How the Wii remote's speaker may change the way we listen to games.
The big secret feature of the Wii controller, eagerly anticipated for months ahead of E3 2006, was in fact quite small. The Wii Remote's built-in speaker left most of us scratching our heads. Nintendo gave only a brief mention about the feature at their press conference, and there was no practical demonstration either in the Kodak Theater or on the E3 show floor. Only a couple of first-party game demos were using the feature at all, but even these couldn't be heard very well due to the overwhelming noise of the expo. Developers we spoke to were unsure of how the feature would be used. Although we believe Nintendo told developers about the speaker before E3, it wasn't supported in development kits until just before the show or possibly afterwards. In short, the speaker remains almost as much a mystery as it was before E3, and Wii is set to launch only a few months from now. I'd like to discuss the potential of this feature and speculate on some of its future applications.
What Nintendo has said about the speaker is intriguing. At the E3 press conference, Bill Trinen said that the speaker can provide "immersive sound" and more depth of sound. In Zelda, the speaker makes sounds when you use the sword, bow, or fishing reel. The bow and arrow example is particularly clever, because it corresponds so well to how you hold a bow in real life archery. As you pull back the string, the sound of the string in tension travels from the televisions speakers to the controller's speaker. When you let the arrow fly, the whistling sound of its flight quickly travels from the controller's speaker back to the television speakers. The whole effect might be greatly amplified if you actually had to pull back the Wii Remote to fire arrows, but as of E3, this action was performed by pressing buttons only. Imagine that stretching sound playing right next to your ear as you pull the controller way back, just as a real bow and arrow is stretched back near your ear before the arrow is released.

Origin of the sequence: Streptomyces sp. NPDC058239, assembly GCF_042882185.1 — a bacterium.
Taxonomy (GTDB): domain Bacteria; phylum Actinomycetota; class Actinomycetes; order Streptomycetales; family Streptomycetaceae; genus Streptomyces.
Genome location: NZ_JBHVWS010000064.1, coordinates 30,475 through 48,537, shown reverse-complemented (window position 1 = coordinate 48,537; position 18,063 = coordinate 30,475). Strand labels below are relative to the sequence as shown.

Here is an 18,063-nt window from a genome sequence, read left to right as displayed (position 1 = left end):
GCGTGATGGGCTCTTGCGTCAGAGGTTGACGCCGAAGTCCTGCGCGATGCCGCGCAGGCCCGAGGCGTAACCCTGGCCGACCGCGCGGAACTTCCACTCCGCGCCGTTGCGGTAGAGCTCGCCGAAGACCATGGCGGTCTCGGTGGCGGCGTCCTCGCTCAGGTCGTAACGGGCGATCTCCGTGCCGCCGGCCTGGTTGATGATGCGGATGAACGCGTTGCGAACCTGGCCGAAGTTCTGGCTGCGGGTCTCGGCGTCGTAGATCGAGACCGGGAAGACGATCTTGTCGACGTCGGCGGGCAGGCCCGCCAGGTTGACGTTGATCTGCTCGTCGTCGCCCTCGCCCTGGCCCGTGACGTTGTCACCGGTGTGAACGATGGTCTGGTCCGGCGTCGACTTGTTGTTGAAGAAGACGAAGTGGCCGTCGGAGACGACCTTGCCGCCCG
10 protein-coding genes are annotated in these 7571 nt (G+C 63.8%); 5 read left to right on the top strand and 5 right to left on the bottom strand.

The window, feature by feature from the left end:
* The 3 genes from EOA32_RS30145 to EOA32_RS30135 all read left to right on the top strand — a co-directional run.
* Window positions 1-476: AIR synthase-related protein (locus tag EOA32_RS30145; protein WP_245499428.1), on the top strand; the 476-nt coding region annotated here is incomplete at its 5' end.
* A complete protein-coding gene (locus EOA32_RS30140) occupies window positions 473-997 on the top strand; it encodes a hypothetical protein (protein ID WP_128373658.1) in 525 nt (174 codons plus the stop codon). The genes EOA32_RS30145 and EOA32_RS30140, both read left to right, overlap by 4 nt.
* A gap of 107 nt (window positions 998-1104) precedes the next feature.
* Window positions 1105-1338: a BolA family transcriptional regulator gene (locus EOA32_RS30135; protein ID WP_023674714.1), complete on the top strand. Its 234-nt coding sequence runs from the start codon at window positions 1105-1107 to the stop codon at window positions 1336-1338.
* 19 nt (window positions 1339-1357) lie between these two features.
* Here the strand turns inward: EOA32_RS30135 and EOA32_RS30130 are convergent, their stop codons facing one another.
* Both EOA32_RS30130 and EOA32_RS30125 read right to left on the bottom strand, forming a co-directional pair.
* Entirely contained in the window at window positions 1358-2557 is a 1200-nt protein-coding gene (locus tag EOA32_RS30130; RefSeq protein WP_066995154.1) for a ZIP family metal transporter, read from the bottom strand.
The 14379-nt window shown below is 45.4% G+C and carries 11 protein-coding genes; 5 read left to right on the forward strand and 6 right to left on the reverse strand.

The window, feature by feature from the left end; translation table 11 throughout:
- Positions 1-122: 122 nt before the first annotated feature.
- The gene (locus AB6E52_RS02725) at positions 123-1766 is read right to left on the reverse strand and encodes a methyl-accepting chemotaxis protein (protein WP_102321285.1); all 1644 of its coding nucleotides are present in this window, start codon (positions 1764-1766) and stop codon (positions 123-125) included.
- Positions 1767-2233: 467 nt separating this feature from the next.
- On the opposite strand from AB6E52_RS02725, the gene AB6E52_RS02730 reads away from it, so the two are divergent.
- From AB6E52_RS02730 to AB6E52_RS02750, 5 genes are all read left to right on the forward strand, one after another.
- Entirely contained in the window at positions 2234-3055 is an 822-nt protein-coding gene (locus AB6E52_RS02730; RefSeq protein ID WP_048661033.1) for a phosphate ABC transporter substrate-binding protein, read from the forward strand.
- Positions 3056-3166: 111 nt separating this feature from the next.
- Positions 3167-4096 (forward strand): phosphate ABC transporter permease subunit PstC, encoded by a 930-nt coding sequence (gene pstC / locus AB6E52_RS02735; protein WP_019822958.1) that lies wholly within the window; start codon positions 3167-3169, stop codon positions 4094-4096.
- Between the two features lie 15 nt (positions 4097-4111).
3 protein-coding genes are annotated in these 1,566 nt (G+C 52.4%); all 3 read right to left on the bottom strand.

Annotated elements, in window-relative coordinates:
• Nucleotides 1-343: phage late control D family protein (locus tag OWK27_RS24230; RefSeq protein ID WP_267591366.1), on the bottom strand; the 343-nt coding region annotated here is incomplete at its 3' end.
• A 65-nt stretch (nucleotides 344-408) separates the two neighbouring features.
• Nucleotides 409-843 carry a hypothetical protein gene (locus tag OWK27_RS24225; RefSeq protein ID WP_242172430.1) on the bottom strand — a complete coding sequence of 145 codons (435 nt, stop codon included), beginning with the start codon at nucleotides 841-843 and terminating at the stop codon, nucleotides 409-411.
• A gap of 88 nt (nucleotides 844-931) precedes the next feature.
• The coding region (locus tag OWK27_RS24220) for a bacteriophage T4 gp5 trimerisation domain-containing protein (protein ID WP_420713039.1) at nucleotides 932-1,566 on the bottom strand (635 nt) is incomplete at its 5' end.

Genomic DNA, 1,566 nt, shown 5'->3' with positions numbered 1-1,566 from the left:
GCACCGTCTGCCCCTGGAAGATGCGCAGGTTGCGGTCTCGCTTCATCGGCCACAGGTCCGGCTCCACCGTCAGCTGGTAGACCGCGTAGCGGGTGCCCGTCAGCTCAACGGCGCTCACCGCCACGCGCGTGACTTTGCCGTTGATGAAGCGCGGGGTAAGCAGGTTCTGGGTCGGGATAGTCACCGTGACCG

What's interesting about the speaker application in Zelda is that it demonstrates the potential of "depth of sound". Nintendo may have found a cheap, novel way to bring surround sound, or at least something akin to it, to a mass audience. Let's face it, a decent surround setup for the living room costs at least a few hundred dollars, and you could easily spend thousands on a high end receiver and good satellite speakers. Even then, the effect works best if you are seated in one particular spot in the room, where all the speakers point together. Such a setup would generally not work well for Wii, because many games require (or at least suggest) that you stand up and move around while playing. Multiplayer games will be even more chaotic. Plus, Wii is aimed at a more mainstream audience than traditional consoles, and most of the new people Nintendo is hoping to reach do not have extravagant surround sound setups at home. With the Wii Remote's speaker, these people can get some of the same immersion with just the controller itself. This practical alternative to surround sound was demonstrated at E3 by Wii Sports, wherein the speaker emits the sound of your virtual tennis racket hitting the ball, which gives a surround-like effect in this game very much based on multiple people moving around the room.